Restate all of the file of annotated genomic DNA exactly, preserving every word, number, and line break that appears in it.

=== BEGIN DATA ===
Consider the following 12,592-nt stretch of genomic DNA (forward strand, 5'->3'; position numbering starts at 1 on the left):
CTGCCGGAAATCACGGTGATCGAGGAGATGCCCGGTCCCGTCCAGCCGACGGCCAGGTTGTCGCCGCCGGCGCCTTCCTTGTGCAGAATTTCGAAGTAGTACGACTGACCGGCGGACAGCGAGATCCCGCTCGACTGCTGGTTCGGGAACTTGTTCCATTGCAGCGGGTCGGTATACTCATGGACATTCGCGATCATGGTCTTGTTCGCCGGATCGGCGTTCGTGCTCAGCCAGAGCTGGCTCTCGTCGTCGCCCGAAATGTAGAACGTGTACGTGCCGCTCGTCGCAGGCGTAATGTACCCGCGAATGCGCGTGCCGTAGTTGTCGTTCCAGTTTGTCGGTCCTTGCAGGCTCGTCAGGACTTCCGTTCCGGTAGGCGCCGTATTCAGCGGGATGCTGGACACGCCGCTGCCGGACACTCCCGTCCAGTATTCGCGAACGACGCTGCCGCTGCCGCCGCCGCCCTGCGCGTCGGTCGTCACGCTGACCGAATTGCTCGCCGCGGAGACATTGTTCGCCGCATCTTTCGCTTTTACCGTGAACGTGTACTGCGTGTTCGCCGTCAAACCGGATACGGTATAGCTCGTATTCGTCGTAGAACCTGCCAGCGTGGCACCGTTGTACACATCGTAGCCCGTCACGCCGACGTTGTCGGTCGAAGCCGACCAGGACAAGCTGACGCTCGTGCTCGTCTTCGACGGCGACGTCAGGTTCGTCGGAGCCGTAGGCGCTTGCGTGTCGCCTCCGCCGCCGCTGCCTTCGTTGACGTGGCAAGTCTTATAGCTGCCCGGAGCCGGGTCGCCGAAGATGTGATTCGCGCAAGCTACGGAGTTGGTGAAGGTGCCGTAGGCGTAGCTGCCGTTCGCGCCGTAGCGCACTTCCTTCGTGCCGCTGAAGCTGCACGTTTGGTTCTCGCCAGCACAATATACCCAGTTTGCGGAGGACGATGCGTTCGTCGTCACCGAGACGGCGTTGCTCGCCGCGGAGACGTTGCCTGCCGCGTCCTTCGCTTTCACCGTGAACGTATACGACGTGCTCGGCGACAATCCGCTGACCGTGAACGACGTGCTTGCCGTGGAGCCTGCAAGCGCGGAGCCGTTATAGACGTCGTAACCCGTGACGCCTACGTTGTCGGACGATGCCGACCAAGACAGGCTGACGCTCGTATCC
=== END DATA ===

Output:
Consider the following 12,592-nt stretch of genomic DNA (forward strand, 5'->3'; position numbering starts at 1 on the left):
CTGCCGGAAATCACGGTGATCGAGGAGATGCCCGGTCCCGTCCAGCCGACGGCCAGGTTGTCGCCGCCGGCGCCTTCCTTGTGCAGAATTTCGAAGTAGTACGACTGACCGGCGGACAGCGAGATCCCGCTCGACTGCTGGTTCGGGAACTTGTTCCATTGCAGCGGGTCGGTATACTCATGGACATTCGCGATCATGGTCTTGTTCGCCGGATCGGCGTTCGTGCTCAGCCAGAGCTGGCTCTCGTCGTCGCCCGAAATGTAGAACGTGTACGTGCCGCTCGTCGCAGGCGTAATGTACCCGCGAATGCGCGTGCCGTAGTTGTCGTTCCAGTTTGTCGGTCCTTGCAGGCTCGTCAGGACTTCCGTTCCGGTAGGCGCCGTATTCAGCGGGATGCTGGACACGCCGCTGCCGGACACTCCCGTCCAGTATTCGCGAACGACGCTGCCGCTGCCGCCGCCGCCCTGCGCGTCGGTCGTCACGCTGACCGAATTGCTCGCCGCGGAGACATTGTTCGCCGCATCTTTCGCTTTTACCGTGAACGTGTACTGCGTGTTCGCCGTCAAACCGGATACGGTATAGCTCGTATTCGTCGTAGAACCTGCCAGCGTGGCACCGTTGTACACATCGTAGCCCGTCACGCCGACGTTGTCGGTCGAAGCCGACCAGGACAAGCTGACGCTCGTGCTCGTCTTCGACGGCGACGTCAGGTTCGTCGGAGCCGTAGGCGCTTGCGTGTCGCCTCCGCCGCCGCTGCCTTCGTTGACGTGGCAAGTCTTATAGCTGCCCGGAGCCGGGTCGCCGAAGATGTGATTCGCGCAAGCTACGGAGTTGGTGAAGGTGCCGTAGGCGTAGCTGCCGTTCGCGCCGTAGCGCACTTCCTTCGTGCCGCTGAAGCTGCACGTTTGGTTCTCGCCAGCACAATATACCCAGTTTGCGGAGGACGATGCGTTCGTCGTCACCGAGACGGCGTTGCTCGCCGCGGAGACGTTGCCTGCCGCGTCCTTCGCTTTCACCGTGAACGTATACGACGTGCTCGGCGACAATCCGCTGACCGTGAACGACGTGCTTGCCGTGGAGCCTGCAAGCGCGGAGCCGTTATAGACGTCGTAACCCGTGACGCCTACGTTGTCGGACGATGCCGACCAAGACAGGCTGACGCTCGTATCC